Christian tradition marks this site as the place of the “spiritual birth” of Jesus, as opposed to his physical birth in Bethlehem. As such, the baptismal site is of great sacred significance - the third holiest site in the Christian world (after the Church of the Nativity in Bethlehem and the Church of the Holy Sepulchre in Jerusalem).
Land of the MonasteriesMonasteries and churches were first established in the area to commemorate the site of Jesus’ baptism as far back as the Byzantine period. When pilgrimage conditions became difficult, particularly under Muslim rule, the monasteries became places of refuge and protection for pilgrims. But when the custom of baptism in the Jordan River began to be limited to the Eastern Church, and the Turkish authorities took pilgrimage to the Jordan and baptismal ceremonies under their aegis, those monasteries, in which conditions were very harsh, were no longer needed and they were gradually abandoned.
During the British Mandate, when conditions once again became secure in the region with the coming of the great powers to the Holy Land, tourism to Jericho and the baptismal site were renewed, leading to the construction of new monasteries at the site.
A number of churches, chapels and monasteries belonging to various denominations extend along a 3 km stretch south of the baptismal site. In 1956, an earthquake severely damaged the buildings. Due to the security situation, access to the area became difficult not only for pilgrims, but for the monks themselves, who gradually abandoned them. The abandoned and neglected buildings themselves are currently inaccessible due to fear of landmines.
Renewal of baptismal ceremoniesBaptismal ceremonies at the site were renewed in the 1980s following a request from the Greek Orthodox Patriarch to the Judea and Samaria Civil Administration. Greek Orthodox pilgrims were the first to renew baptismal rites at the site, followed gradually by the Franciscan, Coptic, Syraic, Romanian, Russian and Ethiopian churches. The ceremonies take place in coordination with the Civil Administrations officer for religions and churches and in coordination with the army, and they take place on two main dates: Easter (in April, according to the denomination’s religious calendar), and on the celebration of the Epiphany in January, according to the denomination’s religious calendar.
The site is located on the western bank of the Jordan River, about 10 km east of Jericho.
According to various traditions, the site is also believed to be the place where the Children of Israel crossed the Jordan River and entered the Holy Land after their 40 years of wandering in the desert. It is here that: “as soon as the soles of the feet of the priests who bear the ark of the Lord, the Lord of all the earth, shall rest in the waters of the Jordan, that the waters of the Jordan shall be cut off, the waters that come down from upstream, and they shall stand as a heap.” (Josh 3:13)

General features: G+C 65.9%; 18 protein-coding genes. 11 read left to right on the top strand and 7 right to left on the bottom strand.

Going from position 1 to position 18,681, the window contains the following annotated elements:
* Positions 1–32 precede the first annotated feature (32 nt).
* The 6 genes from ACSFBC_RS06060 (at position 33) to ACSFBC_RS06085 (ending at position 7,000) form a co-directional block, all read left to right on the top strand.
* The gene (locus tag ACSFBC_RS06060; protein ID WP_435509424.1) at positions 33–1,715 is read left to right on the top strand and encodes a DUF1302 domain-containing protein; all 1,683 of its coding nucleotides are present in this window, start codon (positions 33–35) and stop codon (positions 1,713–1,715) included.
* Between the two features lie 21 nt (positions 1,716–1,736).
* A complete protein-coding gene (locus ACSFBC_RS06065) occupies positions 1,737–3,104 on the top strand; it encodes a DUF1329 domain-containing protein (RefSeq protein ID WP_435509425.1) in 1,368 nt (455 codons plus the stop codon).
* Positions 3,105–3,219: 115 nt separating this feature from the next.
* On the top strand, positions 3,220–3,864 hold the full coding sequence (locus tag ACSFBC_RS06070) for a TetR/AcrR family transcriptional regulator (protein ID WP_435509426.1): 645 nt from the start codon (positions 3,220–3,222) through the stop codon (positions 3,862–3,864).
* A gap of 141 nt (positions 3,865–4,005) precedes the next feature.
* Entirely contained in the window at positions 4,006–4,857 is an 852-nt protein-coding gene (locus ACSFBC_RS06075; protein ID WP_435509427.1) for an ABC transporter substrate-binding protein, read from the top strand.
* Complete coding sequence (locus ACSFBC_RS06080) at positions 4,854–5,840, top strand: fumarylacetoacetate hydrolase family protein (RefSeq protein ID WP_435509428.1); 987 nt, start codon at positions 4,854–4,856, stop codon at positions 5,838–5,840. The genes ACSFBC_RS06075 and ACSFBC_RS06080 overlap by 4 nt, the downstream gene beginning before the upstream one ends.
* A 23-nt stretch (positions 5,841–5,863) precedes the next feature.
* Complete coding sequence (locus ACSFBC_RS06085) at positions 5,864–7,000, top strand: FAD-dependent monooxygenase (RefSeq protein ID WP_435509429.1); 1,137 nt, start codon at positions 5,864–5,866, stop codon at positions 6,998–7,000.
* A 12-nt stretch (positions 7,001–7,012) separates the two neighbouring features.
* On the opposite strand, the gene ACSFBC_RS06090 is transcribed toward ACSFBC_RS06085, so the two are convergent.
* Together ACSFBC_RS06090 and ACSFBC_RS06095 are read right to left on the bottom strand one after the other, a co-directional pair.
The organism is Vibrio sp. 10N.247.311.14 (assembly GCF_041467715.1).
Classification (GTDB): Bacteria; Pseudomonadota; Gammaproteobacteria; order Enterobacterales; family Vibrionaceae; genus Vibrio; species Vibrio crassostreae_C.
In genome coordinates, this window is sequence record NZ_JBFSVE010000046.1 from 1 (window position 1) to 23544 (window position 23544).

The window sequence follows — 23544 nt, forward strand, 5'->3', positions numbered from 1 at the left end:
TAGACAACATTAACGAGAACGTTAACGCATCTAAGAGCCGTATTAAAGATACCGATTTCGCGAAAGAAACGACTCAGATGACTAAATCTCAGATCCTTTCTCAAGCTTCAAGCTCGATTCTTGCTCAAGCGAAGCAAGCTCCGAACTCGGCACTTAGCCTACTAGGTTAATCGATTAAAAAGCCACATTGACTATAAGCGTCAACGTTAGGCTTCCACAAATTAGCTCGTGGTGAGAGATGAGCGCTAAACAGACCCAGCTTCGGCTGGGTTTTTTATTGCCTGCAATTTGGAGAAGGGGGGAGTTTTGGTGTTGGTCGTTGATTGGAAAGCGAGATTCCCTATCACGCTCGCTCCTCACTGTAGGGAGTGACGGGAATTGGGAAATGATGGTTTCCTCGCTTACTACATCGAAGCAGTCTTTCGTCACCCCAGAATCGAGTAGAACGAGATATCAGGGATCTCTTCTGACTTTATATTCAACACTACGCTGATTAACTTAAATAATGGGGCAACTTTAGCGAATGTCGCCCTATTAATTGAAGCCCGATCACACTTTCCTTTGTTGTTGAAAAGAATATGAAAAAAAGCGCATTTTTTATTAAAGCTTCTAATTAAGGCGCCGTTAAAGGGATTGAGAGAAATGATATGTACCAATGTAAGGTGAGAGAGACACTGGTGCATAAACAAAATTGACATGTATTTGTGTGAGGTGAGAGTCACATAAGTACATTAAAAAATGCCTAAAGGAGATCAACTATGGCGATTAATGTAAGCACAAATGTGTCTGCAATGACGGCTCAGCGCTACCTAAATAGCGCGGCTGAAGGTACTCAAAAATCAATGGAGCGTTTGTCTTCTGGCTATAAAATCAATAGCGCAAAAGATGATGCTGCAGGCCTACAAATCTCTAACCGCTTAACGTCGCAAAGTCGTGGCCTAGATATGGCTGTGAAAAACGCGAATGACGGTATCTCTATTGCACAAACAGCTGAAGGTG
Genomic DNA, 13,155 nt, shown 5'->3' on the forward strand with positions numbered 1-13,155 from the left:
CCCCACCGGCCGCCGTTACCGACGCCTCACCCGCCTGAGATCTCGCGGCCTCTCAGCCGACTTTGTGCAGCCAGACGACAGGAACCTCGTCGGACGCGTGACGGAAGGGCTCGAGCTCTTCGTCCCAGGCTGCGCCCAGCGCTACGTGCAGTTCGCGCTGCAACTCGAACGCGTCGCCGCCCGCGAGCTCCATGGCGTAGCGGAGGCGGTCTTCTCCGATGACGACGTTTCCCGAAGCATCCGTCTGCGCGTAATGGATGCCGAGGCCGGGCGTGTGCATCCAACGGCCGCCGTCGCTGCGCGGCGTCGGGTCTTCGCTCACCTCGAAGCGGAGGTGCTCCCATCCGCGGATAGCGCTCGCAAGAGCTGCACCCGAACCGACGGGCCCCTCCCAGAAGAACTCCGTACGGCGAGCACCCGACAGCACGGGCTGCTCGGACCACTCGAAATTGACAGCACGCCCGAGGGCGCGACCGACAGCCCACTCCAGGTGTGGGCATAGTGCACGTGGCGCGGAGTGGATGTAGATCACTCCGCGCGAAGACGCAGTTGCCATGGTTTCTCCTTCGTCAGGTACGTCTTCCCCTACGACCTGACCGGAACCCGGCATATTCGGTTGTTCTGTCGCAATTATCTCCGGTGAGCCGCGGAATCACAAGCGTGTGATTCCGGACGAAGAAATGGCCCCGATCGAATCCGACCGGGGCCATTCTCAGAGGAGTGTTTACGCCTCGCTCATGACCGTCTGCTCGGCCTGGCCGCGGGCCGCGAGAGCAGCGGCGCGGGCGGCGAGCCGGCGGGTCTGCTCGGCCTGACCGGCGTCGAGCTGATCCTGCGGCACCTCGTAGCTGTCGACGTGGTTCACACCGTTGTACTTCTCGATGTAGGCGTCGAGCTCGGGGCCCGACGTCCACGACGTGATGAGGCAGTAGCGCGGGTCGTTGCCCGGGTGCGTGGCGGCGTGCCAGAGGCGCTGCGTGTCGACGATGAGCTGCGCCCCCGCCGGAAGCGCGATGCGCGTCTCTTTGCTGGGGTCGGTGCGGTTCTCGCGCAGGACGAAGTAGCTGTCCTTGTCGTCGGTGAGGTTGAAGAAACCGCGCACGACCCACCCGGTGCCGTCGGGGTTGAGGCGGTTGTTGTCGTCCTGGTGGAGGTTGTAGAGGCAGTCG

Another event attributed to this site is Elijah’s ascension to heaven in a fiery chariot after he and Elisha crossed the Jordan: “Now Elijah took his mantle, rolled it up, and struck the water; and it was divided this way and that, so that the two of them crossed over on dry ground.” (2 Kings 2:8)
Until 1967 this site, under Jordanian control, saw visits by masses of tourists and pilgrims. In 1968 access to the site was prohibited because of its location beyond the border fence in a closed military zone. Yardenit, south of the Sea of Galilee, was subsequently created as an alternative site for baptism.
How to get there: The site is located north of the Dead Sea Take road 1 east to the junction with the Jericho detour road (road 90) At the junction, turn north onto road 90 and drive about 5 km to the turnoff eastward where the sign says Qasr al-YahudLength of tour: About 1 hour
Best season: year-round
Don't miss: Visit the Deir Hijleh Monastery - an active desert monastery Air-conditioned shop with cold drinks, ice-cream and special souvenirs
Other attractions: Toilets, prayer chapel, seating with a view of the Jordan River, service center for visitors (shop)
Last entrance one hour before the above closing hour
Summer: from 8 A.M. to 5 P.M.; On Fridays and holiday eves site is open from 8 A.M. to 4 P.M.
Winter: from 8 A.M. to 4 P.M.; On Fridays and holiday eves site is open from 8 A.M. to 3 P.M.
Phone: 02-650-4844To reserve guided tours for groups, call 02-6541255; email@example.com
Fax / Email: 02-6504853; firstname.lastname@example.org
Free Entrance fees
In the Baptismal Site adaptations to make the site accessible to people with disabilities are being made. Adaptations currently in place include:
The view of the Jordan River